There are a number of potential applications for shape-matching materials across multiple sectors, especially where folding, packaging, and conformational changes are paramount requirements to meet65, such as self-reconfigurable medical devices7,66, drug delivery systems18,33, autonomous soft robotics67, and conformable stretchable electronics68. The advantages of the concepts here introduced can be capitalized in two primary applications. The first targets repeated and reversible reconfigurability in extreme climates on Earth and in space. Here the transportation of components is typically required in a flat configuration, the deployment is to occur in-situ, such as unfolding shelters in unsafe settings69,70 or reconfigurable antennas in space71,72, and reconfigurability can entail multiple loops of closure and opening, each controlled by temperature cycles. In these conditions, shape memory polymers and other active materials might not be the best fit, not only because their response is typically irreversible, but also because thermomechanical cycles can steadily decrease their performance. The second application is thermal management. Besides shape morphing, our concepts can be programmed to feature adaptive change in their out-of-plane porosity in response to temperature change. The transformation from a fully solid to a fully porous state through temperature change can bring about a large area of voids for heat exchange, conditions that can become an asset for cooling and thermal regulation.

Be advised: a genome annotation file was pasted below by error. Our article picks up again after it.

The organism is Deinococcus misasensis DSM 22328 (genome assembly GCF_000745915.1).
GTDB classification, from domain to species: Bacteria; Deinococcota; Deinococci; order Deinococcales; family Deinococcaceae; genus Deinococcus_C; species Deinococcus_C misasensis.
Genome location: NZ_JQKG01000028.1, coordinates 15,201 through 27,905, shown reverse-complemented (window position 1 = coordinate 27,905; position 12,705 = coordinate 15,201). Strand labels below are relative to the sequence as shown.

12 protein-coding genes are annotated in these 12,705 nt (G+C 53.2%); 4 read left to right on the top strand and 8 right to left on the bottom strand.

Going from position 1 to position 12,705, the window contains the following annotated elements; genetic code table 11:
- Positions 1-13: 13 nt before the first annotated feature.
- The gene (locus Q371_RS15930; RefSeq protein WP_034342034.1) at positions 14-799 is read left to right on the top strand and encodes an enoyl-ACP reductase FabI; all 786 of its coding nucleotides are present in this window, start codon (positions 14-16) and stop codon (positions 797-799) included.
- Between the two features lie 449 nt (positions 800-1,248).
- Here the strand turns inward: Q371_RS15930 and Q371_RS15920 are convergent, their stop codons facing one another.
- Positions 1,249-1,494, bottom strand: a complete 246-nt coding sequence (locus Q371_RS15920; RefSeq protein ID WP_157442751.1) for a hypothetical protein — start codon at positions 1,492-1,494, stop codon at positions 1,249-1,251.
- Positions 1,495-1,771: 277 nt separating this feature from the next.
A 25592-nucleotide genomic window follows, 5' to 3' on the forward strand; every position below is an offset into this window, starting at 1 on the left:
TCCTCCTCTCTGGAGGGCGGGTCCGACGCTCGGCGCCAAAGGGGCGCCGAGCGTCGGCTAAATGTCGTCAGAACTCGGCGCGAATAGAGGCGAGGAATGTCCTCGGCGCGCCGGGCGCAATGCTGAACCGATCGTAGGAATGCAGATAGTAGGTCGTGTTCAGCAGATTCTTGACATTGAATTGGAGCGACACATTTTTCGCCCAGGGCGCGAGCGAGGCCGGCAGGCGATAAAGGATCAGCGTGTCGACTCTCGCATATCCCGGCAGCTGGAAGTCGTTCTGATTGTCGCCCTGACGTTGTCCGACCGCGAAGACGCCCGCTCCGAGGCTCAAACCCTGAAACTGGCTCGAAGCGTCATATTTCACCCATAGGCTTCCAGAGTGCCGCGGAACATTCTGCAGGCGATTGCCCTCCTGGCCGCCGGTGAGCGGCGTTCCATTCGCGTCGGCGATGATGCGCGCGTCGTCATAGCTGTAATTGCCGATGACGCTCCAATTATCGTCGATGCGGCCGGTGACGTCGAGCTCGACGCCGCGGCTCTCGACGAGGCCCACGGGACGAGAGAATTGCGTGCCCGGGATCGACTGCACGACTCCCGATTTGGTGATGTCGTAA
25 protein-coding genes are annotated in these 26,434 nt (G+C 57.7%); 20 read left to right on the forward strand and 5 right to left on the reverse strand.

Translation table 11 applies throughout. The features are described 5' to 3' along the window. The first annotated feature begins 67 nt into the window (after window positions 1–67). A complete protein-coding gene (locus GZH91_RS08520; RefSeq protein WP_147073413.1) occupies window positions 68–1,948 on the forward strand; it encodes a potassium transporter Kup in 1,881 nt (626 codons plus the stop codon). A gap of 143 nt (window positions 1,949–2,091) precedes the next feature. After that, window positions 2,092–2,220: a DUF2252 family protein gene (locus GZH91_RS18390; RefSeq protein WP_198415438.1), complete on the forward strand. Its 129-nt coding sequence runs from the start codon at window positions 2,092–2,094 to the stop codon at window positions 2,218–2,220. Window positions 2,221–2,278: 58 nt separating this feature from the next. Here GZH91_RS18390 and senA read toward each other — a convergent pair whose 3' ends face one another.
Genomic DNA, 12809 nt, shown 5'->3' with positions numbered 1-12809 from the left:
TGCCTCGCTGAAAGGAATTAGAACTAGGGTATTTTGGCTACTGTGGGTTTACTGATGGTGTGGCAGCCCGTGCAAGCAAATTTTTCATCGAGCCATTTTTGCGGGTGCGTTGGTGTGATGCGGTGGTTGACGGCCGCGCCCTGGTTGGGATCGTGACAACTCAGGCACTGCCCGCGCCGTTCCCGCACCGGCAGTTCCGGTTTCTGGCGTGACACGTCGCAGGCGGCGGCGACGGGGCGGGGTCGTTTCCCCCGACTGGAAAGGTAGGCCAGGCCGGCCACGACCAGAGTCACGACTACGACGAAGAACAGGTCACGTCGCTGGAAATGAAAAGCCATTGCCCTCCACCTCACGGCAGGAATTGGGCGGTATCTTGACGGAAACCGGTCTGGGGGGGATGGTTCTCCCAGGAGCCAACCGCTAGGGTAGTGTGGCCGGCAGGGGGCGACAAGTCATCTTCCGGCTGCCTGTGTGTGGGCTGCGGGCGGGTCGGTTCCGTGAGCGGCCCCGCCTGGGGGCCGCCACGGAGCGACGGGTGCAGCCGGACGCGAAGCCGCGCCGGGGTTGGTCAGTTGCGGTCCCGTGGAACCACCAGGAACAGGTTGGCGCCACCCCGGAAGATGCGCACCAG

Overall, our framework engages a fine interplay between geometry and mechanics of metaunits to enact morphing in response to temperature. It requires neither manipulation of constituent compositions nor chemical processes. It can predict local and global morphing, as well as reconfigure the morphology of aperiodic architectures into predefined targets. Reversibility through temperature is one of its assets, along with the passive nature of the constituents, and the elimination of external power and control. A large design freedom to tune the thermal response (type, magnitude and rate of deformation) is at hand through manipulation of the internal architecture. Other pairs of passive solids including metals can in principle be used, as long as they offer a sizable distinction in CTE. Purposely implemented with simple yet efficient means of fabrication, our platform is well-suited to other technologies, e.g. multi-material 3D printing8,73, offers routes for upscaling and downscaling, and can be also extended to active materials and other stimuli.